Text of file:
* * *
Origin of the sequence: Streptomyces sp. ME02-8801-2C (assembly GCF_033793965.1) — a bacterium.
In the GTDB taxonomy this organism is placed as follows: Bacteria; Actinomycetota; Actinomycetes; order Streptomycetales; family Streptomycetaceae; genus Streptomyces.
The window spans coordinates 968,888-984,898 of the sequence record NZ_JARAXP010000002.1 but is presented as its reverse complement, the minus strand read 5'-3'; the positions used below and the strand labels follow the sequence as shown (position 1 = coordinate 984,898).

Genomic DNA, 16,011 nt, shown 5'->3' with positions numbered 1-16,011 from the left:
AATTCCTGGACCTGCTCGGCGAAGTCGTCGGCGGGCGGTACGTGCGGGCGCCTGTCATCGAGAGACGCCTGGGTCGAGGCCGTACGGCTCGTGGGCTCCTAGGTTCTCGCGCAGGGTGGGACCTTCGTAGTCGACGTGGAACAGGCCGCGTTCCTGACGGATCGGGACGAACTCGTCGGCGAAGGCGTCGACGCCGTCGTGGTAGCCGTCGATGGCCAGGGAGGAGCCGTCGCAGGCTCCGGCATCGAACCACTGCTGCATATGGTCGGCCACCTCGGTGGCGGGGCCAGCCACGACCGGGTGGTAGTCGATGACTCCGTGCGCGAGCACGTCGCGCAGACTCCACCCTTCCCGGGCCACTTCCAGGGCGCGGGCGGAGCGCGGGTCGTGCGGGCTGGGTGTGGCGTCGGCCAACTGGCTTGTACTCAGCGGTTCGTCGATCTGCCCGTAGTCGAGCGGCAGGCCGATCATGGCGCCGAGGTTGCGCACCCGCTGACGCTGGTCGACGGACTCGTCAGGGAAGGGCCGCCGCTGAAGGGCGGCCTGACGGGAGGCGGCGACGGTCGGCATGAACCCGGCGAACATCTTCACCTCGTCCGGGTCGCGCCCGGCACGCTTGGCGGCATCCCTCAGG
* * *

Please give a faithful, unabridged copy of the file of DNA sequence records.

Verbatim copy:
Origin of the sequence: Streptomyces sp. ME02-8801-2C (assembly GCF_033793965.1) — a bacterium.
In the GTDB taxonomy this organism is placed as follows: Bacteria; Actinomycetota; Actinomycetes; order Streptomycetales; family Streptomycetaceae; genus Streptomyces.
The window spans coordinates 968,888-984,898 of the sequence record NZ_JARAXP010000002.1 but is presented as its reverse complement, the minus strand read 5'-3'; the positions used below and the strand labels follow the sequence as shown (position 1 = coordinate 984,898).

Genomic DNA, 16,011 nt, shown 5'->3' with positions numbered 1-16,011 from the left:
AATTCCTGGACCTGCTCGGCGAAGTCGTCGGCGGGCGGTACGTGCGGGCGCCTGTCATCGAGAGACGCCTGGGTCGAGGCCGTACGGCTCGTGGGCTCCTAGGTTCTCGCGCAGGGTGGGACCTTCGTAGTCGACGTGGAACAGGCCGCGTTCCTGACGGATCGGGACGAACTCGTCGGCGAAGGCGTCGACGCCGTCGTGGTAGCCGTCGATGGCCAGGGAGGAGCCGTCGCAGGCTCCGGCATCGAACCACTGCTGCATATGGTCGGCCACCTCGGTGGCGGGGCCAGCCACGACCGGGTGGTAGTCGATGACTCCGTGCGCGAGCACGTCGCGCAGACTCCACCCTTCCCGGGCCACTTCCAGGGCGCGGGCGGAGCGCGGGTCGTGCGGGCTGGGTGTGGCGTCGGCCAACTGGCTTGTACTCAGCGGTTCGTCGATCTGCCCGTAGTCGAGCGGCAGGCCGATCATGGCGCCGAGGTTGCGCACCCGCTGACGCTGGTCGACGGACTCGTCAGGGAAGGGCCGCCGCTGAAGGGCGGCCTGACGGGAGGCGGCGACGGTCGGCATGAACCCGGCGAACATCTTCACCTCGTCCGGGTCGCGCCCGGCACGCTTGGCGGCATCCCTCAGG